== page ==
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# Unless required by applicable law or agreed to in writing, software
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# WITHOUT WARRANTIES OR CONDITIONS OF ANY KIND, either express or implied.
# See the License for the specific language governing permissions and
# limitations under the License.
import numpy as np
[docs]def frame(data, window_length, hop_length):
"""Convert array into a sequence of successive possibly overlapping frames.
An n-dimensional array of shape (num_samples, ...) is converted into an
(n+1)-D array of shape (num_frames, window_length, ...), where each frame
starts hop_length points after the preceding one.
This is accomplished using stride_tricks, so the original data is not
copied. However, there is no zero-padding, so any incomplete frames at the
end are not included.
data: np.array of dimension N >= 1.
window_length: Number of samples in each frame.
hop_length: Advance (in samples) between each window.
(N+1)-D np.array with as many rows as there are complete frames that can be
num_samples = data.shape
num_frames = 1 + int(np.floor((num_samples - window_length) / hop_length))
shape = (num_frames, window_length) + data.shape[1:]
strides = (data.strides * hop_length,) + data.strides
return np.lib.stride_tricks.as_strided(data, shape=shape, strides=strides)
"""Calculate a "periodic" Hann window.
The classic Hann window is defined as a raised cosine that starts and
ends on zero, and where every value appears twice, except the middle
point for an odd-length window. Matlab calls this a "symmetric" window
and np.hanning() returns it. However, for Fourier analysis, this
actually represents just over one cycle of a period N-1 cosine, and
thus is not compactly expressed on a length-N Fourier basis. Instead,
it's better to use a raised cosine that ends just before the final
zero value - i.e. a complete cycle of a period-N cosine. Matlab
calls this a "periodic" window. This routine calculates it.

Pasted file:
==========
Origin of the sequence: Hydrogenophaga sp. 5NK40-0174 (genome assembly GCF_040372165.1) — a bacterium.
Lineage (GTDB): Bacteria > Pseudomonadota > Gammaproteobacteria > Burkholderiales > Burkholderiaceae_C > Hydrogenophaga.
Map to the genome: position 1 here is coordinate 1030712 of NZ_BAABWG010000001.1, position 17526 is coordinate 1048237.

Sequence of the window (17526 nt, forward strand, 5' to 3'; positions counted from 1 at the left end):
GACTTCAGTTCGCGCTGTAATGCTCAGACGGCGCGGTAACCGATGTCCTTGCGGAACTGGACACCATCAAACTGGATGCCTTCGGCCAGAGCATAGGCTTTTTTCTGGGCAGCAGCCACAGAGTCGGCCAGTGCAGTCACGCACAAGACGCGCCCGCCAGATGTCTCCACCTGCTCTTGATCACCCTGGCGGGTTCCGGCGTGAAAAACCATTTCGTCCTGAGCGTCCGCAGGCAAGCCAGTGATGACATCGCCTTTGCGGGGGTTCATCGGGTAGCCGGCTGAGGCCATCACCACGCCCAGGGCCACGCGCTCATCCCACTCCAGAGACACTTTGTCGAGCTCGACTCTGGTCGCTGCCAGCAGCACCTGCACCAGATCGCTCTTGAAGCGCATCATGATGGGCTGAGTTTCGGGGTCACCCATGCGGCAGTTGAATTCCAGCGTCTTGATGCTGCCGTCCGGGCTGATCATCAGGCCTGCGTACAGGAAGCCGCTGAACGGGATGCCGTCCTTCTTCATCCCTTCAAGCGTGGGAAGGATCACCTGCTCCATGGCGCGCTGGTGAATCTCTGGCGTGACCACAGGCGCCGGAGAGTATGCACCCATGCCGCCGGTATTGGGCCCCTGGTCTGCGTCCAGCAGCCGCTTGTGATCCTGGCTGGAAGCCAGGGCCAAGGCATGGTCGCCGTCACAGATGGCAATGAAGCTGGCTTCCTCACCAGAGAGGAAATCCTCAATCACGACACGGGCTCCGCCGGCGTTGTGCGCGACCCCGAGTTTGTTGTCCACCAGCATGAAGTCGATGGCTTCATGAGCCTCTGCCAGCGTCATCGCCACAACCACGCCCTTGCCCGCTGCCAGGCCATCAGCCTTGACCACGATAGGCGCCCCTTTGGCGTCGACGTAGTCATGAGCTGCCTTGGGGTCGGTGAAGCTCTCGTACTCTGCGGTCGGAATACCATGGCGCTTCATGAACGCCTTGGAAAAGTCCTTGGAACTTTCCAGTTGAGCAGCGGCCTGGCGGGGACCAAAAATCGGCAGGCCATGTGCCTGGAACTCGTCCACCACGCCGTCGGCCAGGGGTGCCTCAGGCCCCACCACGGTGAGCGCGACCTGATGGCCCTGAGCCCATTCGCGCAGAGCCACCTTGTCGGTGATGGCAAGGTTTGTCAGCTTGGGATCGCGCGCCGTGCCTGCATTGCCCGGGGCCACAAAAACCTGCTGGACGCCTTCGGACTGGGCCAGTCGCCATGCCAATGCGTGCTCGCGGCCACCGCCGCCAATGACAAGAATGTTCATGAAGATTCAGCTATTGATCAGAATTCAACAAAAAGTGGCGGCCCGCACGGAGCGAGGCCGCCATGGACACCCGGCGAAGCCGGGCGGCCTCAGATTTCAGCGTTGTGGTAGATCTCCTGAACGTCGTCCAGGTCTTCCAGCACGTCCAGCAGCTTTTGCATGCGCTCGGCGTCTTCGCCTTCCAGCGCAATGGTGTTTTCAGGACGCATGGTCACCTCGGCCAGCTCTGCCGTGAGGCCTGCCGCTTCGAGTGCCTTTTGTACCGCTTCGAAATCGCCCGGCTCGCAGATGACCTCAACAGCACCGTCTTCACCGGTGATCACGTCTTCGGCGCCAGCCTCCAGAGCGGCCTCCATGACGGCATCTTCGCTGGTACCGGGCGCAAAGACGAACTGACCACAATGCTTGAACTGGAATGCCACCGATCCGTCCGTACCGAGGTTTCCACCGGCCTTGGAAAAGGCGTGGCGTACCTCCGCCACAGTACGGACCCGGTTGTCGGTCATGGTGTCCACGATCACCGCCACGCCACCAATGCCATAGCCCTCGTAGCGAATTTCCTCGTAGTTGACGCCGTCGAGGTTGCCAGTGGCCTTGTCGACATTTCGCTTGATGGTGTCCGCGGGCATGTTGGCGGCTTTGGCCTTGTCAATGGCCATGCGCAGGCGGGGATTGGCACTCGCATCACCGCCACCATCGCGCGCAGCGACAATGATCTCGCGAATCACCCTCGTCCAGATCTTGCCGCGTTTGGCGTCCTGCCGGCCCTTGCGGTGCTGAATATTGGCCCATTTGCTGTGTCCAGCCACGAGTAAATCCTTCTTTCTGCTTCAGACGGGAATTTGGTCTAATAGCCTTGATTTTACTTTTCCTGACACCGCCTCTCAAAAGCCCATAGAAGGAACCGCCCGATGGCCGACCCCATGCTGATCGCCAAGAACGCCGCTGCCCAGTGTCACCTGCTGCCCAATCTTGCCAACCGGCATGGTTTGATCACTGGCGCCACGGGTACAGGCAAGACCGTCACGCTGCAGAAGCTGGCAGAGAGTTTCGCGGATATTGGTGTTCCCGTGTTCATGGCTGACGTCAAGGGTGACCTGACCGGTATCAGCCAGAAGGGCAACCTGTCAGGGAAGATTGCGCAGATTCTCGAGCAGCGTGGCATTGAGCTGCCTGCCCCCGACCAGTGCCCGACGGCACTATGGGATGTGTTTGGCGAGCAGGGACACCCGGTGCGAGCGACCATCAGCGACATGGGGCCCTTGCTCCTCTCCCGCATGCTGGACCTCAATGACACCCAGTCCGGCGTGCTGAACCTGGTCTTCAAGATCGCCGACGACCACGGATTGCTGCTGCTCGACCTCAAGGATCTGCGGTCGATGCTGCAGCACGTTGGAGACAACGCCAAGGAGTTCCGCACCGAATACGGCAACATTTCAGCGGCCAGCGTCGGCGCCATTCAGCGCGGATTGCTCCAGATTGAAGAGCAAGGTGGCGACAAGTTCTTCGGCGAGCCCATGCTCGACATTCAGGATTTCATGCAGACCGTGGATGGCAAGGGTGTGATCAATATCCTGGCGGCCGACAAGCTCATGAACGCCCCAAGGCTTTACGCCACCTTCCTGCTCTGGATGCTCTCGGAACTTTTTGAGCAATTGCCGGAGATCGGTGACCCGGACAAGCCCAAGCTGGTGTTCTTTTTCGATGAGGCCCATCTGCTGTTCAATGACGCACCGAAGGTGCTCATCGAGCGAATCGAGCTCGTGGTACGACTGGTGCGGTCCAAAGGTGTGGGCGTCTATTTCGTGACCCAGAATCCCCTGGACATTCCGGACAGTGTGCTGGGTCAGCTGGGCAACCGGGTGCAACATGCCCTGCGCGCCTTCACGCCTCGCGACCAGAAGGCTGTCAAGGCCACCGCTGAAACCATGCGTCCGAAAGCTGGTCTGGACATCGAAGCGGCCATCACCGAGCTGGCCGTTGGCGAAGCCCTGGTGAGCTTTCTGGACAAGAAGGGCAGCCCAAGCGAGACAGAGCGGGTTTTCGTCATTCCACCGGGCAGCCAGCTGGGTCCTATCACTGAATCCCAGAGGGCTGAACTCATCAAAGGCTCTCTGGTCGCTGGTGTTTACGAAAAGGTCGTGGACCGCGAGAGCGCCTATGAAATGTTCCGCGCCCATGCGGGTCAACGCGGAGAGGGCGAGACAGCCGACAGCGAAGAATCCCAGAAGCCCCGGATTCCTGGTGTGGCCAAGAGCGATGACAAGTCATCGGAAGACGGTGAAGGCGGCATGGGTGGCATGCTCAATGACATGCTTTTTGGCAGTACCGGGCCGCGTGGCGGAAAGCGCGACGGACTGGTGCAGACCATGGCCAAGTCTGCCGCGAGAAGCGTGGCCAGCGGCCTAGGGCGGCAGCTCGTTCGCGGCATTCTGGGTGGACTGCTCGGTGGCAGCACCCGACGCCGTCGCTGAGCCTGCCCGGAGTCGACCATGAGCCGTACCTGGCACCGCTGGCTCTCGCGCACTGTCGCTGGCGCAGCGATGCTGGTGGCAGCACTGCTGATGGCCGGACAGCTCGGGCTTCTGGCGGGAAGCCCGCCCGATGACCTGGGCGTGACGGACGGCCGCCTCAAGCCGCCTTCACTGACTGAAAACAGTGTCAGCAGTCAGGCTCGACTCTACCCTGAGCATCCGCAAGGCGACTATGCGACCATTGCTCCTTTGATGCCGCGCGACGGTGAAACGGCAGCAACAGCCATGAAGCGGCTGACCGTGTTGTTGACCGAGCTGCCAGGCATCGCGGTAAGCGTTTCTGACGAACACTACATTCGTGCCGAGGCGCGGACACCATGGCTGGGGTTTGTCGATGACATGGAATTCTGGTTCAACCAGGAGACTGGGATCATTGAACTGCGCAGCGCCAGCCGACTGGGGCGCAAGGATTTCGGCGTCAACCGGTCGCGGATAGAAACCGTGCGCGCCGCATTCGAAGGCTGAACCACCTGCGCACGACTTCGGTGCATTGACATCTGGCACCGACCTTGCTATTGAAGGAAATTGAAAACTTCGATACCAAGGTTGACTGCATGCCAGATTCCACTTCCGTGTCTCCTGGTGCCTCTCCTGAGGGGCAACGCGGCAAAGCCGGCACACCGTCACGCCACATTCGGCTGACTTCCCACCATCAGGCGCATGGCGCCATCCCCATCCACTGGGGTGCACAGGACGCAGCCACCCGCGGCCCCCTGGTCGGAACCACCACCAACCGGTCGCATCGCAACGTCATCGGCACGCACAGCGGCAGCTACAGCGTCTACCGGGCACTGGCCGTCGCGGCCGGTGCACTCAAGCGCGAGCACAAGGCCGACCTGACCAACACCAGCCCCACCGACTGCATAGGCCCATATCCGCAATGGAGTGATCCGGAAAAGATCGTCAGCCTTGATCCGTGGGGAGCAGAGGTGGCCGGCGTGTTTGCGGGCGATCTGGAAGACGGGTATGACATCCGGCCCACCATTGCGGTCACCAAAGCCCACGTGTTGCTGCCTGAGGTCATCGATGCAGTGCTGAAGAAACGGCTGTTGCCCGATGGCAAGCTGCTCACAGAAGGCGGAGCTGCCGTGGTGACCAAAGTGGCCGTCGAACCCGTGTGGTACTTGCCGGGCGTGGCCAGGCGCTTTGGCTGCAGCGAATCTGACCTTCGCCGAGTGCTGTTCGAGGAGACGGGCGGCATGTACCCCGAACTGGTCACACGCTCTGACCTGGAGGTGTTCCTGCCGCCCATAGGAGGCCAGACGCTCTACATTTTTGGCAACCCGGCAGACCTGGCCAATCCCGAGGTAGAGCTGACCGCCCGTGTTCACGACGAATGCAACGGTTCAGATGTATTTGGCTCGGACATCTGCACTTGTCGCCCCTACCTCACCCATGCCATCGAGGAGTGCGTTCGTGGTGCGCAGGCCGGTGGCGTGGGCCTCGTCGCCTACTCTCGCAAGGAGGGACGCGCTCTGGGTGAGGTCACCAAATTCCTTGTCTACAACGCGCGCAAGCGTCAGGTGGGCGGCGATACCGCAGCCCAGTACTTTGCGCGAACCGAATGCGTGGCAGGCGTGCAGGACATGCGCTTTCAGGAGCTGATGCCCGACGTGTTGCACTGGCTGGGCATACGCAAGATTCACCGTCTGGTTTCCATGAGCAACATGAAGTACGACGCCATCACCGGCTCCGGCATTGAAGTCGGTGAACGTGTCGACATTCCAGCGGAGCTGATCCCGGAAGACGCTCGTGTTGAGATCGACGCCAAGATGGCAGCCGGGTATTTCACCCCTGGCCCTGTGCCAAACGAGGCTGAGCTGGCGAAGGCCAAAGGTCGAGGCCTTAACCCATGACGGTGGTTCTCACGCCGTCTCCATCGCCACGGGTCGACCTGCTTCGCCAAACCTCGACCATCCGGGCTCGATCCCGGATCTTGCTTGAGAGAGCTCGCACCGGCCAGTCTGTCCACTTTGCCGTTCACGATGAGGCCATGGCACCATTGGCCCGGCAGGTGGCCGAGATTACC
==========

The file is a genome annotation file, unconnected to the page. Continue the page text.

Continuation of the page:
window_length: The number of points in the returned window.
A 1D np.array containing the periodic hann window.
return 0.5 - (0.5 * np.cos(2 * np.pi / window_length *
[docs]def stft_magnitude(signal, fft_length,
"""Calculate the short-time Fourier transform magnitude.
signal: 1D np.array of the input time-domain signal.
fft_length: Size of the FFT to apply.
hop_length: Advance (in samples) between each frame passed to FFT.
window_length: Length of each block of samples to pass to FFT.
2D np.array where each row contains the magnitudes of the fft_length/2+1
unique values of the FFT for the corresponding frame of input samples.
frames = frame(signal, window_length, hop_length)
# Apply frame window to each frame. We use a periodic Hann (cosine of period
# window_length) instead of the symmetric Hann of np.hanning (period
window = periodic_hann(window_length)
windowed_frames = frames * window
return np.abs(np.fft.rfft(windowed_frames, int(fft_length)))
# Mel spectrum constants and functions.
_MEL_BREAK_FREQUENCY_HERTZ = 700.0
_MEL_HIGH_FREQUENCY_Q = 1127.0
"""Convert frequencies to mel scale using HTK formula.
frequencies_hertz: Scalar or np.array of frequencies in hertz.
Object of same size as frequencies_hertz containing corresponding values
on the mel scale.
return _MEL_HIGH_FREQUENCY_Q * np.log(
1.0 + (frequencies_hertz / _MEL_BREAK_FREQUENCY_HERTZ))
"""Return a matrix that can post-multiply spectrogram rows to make mel.
Returns a np.array matrix A that can be used to post-multiply a matrix S of
spectrogram values (STFT magnitudes) arranged as frames x bins to generate a
"mel spectrogram" M of frames x num_mel_bins. M = S A.
The classic HTK algorithm exploits the complementarity of adjacent mel bands
to multiply each FFT bin by only one mel weight, then add it, with positive